UPDATE: Be at Bebere has an answer to that last question.

What's a DVD that we have in the house, that would look great on the HDTV, and that I haven't seen yet?

That was my question for Chris last night, and he quickly picked out "The Cell."



If you enjoy seeing people suspended from the ceiling in a horizontal position, trekking across sand dunes in glamorous gowns, and watching their own intestines being twirled onto a rotisserie held up by statues of seahorses, this is the film for you.

Is it good? Well, I didn't expect it to be good. I just wanted to watch some images, and it delivered. At one point, I paused to talk to someone and happened to stop at an image of Jennifer Lopez exhaling a neat little cloud of smoke. It looked great. (And I'm not one who finds Lopez especially interesting to stare at.) The overwhelming sadism of the images -- not that smoke cloud one, but many others -- is really too much.

Perhaps I'll finish watching this thing some time, but I ended up turning it off. Oddly, it wasn't because I was so deeply offended by all the sadism. I just got bored after a while. All the images are interesting, but the story is actually rather dull. A woman is trapped somewhere, and the police need to find out where to save her life. They have the criminal and just need to extract the information. Then there's the absurdity of Jennifer Lopez being able to run around inside his dreams to try to find the answer.

UPDATE: Watched to the end the following night. The ending was very predictable, but I was disappointed by how little was discovered in the journeys into the mind of the murderer. Vince Vaughan found one little clue, then left the dream world to do ordinary police work. Jennifer Lopez then continued in the dream world doing something unrelated to saving the man's victim. There should have been a complex and amazing secret to be unraveled in the dream world, something only comprehensible inside the mind, which was intricately tied to finding the victim.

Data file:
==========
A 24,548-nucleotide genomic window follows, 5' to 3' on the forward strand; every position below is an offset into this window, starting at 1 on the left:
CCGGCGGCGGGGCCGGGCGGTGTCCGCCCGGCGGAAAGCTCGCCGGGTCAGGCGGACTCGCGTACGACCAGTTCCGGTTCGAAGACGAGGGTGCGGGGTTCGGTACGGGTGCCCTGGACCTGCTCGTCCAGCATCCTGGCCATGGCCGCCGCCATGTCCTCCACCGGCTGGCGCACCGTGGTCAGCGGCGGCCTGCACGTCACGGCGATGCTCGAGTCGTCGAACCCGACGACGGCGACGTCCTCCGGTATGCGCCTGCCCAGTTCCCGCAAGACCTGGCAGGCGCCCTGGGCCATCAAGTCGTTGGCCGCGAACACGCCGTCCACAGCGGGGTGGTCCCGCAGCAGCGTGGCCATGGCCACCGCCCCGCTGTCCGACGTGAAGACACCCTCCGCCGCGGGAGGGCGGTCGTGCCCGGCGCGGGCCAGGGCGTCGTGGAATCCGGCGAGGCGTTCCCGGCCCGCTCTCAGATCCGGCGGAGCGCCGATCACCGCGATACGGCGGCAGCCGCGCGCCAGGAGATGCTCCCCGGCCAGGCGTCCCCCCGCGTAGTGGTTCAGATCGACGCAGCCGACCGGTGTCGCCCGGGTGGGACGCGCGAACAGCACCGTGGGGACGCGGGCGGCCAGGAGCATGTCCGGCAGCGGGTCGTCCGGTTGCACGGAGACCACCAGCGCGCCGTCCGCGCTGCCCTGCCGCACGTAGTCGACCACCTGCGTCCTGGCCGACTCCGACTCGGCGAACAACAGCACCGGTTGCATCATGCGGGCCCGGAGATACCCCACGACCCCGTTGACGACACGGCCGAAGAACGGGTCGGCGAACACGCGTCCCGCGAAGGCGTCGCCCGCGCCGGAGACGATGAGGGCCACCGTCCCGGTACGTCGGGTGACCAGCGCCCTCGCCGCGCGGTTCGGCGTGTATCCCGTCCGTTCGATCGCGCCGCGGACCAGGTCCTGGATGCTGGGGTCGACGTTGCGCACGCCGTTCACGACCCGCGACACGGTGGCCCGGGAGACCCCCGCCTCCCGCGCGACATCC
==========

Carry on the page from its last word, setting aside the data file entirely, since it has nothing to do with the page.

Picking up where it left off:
An unusually clear crystal ball.

Orin Kerr at Volokh Conspiracy notes today's cert grant:
Supreme Court to Review Solomon Amendment Case: The Supreme Court has granted certiorari to review the Third Circuit's decision striking down the Solomon Amendment. The decision to take the case isn't surprising (see my prediction after reading the cert petition here). Gazing into my crystal ball, I predict that the Court will reverse. I don't think it will be close, either: maybe 9-0, with a concurrence or two. But of course these things are tough to predict.
Tough enough to make anyone want to bet on the other side? I think not.

Who put fake poison in my cyanide capsules?!!

Hitler's nurse, at age 93, finally tells her story.

Lonely?

Guys: Now you can feel even worse about it:
The US study found men who do not have many close links with friends and family have higher levels of a blood molecule which indicates inflammation.

Ladies: At least you don't have to worry about that molecule:
[T]he researchers said no difference was seen between socially isolated or connected women.

Hillary was here.

Hillary Clinton spoke at a big event here in Madison last Friday, something I'm just noticing now.
“If we are to be all we can be as a nation, we cannot rest until every little girl and every little boy who might aspire to public service has the opportunity to pursue that dream.”

Apparently, she dished out some pabulum.

"The black doll looked 'bad.'"

Kenneth B. Clark has died, at the age of 90.
Dr. Clark administered a test, which he had devised years earlier, to 16 of those black children, who were ages 6 to 9. He showed them a black doll and a white doll and asked them what they thought of each. Eleven of them said that the black doll looked "bad," and nine of them thought that the white doll looked "nice." Seven of the 16 told Dr. Clark that they actually saw themselves as being closest to the white doll in appearance when asked, "Now show me the doll that's most like you."